Zoos are amazing places to see and learn about the many native and exotic of animals that inhabit this world. Some animals are plentiful while others are threatened or in danger of extinction. Zookeepers not only feed and care for these animals, they may also be helping to conserve and protect whole species through breeding and "head start" programs. Follow the extraordinary duties of these unusual animal helpers in this behind-the-scenes photographic journal.
Welcome to the farm, where pigs roll, goats nibble, horses gallop, hens peck, and turkeys strut! Count, clap, and sing along to the classic tune of Over in the Meadow while learning about life on a classic farm.
Los felinos grandes son depredadores feroces que vagan el mundo desde las montañas hasta los desiertos. ¿Cómo es que estos gatos salvajes que cazan para comer pueden ser iguales a los gatos domésticos que pueden perseguir a un ratón o a una bola de estambre? ¿De qué maneras son diferentes? La secuela galardonada anteriormente a este libro Un Lobo Aúlla, les enseña a los niños a contar y presenta los meses del año mientras observan el cambio en las estaciones. También, les presenta los días de la semana mientras viajan a siete diferentes hábitats para conocer a los felines grandes, y de regreso a casa para comparar y contrastar el comportamiento de los gatos domésticos con los que son sus parientes.
Big cats are fierce predators that roam the world from the mountains to the deserts. How are these wild cats that hunt for their food the same as pet cats that might chase a mouse or ball of yarn? How are they different? Children learn the days of the week as they travel to seven different world habitats to meet the big cats, and then back home to compare and contrast the domestic cat's behavior to that of its relative. The award-winning prequel to this book, One Wolf Howls, introduces children to counting and the months of the year as they watch the seasons change
Come spend A Day on the Mountain, the follow up to Kevin Kurtz's award-winning first book, A Day in the Salt Marsh. Rhyming verse and vibrant illustrations take readers up a mountain, from the forested bottom to the snow-covered top. While climbing, they witness the changing habitats and meet the plants and animals that live there. Learn about Black bears, Great Gray Owls, Garter snakes, Clark's nutcrackers, Bighorn sheep, Hummingbirds, Yellow-bellied marmots, Mountain goats, Salamanders, and Snow fleas.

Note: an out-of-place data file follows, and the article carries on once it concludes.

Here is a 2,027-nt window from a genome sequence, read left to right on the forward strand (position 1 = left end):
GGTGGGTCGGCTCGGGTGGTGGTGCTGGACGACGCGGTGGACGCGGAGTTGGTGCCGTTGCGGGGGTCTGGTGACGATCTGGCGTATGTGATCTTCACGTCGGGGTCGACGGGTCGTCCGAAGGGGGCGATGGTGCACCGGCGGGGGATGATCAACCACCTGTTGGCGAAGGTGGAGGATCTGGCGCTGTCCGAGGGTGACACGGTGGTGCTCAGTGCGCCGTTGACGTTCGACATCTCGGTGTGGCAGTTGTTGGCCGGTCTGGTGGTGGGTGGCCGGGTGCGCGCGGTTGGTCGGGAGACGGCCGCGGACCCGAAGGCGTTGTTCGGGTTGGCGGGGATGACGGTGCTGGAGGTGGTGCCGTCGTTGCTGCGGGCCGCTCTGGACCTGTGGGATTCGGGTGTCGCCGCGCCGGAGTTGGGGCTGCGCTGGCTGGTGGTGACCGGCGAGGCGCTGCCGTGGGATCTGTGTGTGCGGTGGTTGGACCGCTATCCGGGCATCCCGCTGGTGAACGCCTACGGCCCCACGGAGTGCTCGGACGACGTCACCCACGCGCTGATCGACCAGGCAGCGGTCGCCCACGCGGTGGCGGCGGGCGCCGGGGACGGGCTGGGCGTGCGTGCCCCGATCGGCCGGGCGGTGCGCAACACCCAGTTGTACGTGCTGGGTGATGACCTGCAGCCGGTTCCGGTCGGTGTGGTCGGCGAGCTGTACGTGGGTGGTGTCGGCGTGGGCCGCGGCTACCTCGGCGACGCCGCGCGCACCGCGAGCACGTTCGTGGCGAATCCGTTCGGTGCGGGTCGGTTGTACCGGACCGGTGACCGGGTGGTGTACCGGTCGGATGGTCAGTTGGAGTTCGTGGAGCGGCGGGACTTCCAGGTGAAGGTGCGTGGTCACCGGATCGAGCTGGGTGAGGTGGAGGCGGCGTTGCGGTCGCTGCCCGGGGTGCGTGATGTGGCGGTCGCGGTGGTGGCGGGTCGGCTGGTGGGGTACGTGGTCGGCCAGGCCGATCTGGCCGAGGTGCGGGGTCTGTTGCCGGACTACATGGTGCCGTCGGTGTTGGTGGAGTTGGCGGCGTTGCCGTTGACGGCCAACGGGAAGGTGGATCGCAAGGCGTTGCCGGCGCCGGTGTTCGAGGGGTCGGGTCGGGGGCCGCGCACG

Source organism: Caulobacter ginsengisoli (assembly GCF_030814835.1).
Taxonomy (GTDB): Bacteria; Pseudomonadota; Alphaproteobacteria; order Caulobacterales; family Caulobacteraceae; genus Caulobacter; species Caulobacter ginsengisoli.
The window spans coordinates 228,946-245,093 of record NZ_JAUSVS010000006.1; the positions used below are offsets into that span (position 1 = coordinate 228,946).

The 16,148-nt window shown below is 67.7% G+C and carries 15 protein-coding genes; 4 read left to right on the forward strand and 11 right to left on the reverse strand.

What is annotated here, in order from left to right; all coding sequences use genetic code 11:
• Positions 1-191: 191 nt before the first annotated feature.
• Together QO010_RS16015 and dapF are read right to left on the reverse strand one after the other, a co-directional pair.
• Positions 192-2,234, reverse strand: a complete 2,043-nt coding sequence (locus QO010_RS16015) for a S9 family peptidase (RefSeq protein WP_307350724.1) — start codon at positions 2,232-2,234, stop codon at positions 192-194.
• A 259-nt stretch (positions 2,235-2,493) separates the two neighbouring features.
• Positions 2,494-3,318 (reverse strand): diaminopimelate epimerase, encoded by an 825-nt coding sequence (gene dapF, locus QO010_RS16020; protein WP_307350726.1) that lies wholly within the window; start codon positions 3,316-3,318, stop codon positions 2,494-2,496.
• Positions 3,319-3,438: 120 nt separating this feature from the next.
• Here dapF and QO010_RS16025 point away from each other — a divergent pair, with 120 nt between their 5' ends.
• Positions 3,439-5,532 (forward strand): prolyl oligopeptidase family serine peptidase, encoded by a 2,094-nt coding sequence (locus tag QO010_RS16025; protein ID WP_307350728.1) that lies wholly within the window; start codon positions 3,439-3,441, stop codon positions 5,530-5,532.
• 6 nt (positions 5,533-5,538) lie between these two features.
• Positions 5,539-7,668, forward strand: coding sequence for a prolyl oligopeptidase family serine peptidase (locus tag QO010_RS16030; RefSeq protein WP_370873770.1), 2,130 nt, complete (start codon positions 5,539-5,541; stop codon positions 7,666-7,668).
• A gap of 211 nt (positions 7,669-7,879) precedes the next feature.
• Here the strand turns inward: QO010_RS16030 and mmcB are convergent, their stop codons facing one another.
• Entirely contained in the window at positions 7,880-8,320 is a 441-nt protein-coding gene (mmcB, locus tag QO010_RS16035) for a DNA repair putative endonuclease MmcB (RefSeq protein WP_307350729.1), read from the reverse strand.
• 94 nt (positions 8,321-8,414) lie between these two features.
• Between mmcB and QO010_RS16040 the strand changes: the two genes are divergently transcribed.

Chicken Little may have thought the sky was falling but Peter Pika is sure the glaciers are melting and is off to talk to the Mountain Monarch about it. Joined along the way by friends Tammy Ptarmigan, Sally Squirrel, Mandy Marmot, and Harry Hare, they all wonder what will happen to them if the glaciers melt. Where will they live, how will they survive? When Wiley Wolverine tries to trick them, can the Mountain Monarch save them? More importantly, can the Mountain Monarch stop the glaciers from melting?
This book is a rare find, well deserving of the prestigious Picture Book of the Year award from CBC-NSTA. The science about dragonflies is perfectly integrated into a story in which the remarkable metamorphosis of a dragonfly from a mucky nymph ("Eeeewww," says Eliza) to a beautiful winged creature ("Magnificent!" says Aunt Doris) is a metaphor for the magic of how Eliza, too, is growing up. Teachers will find it useful primarily in an elementary science unit on insects, life cycles and habitats, but also in for language arts lessons in theme, symbolism, and metaphor. The watercolor illustrations are rich, whimsical, and fun. There are two pages of additional science in the back. This is an exceptional example of creative non-fiction writing.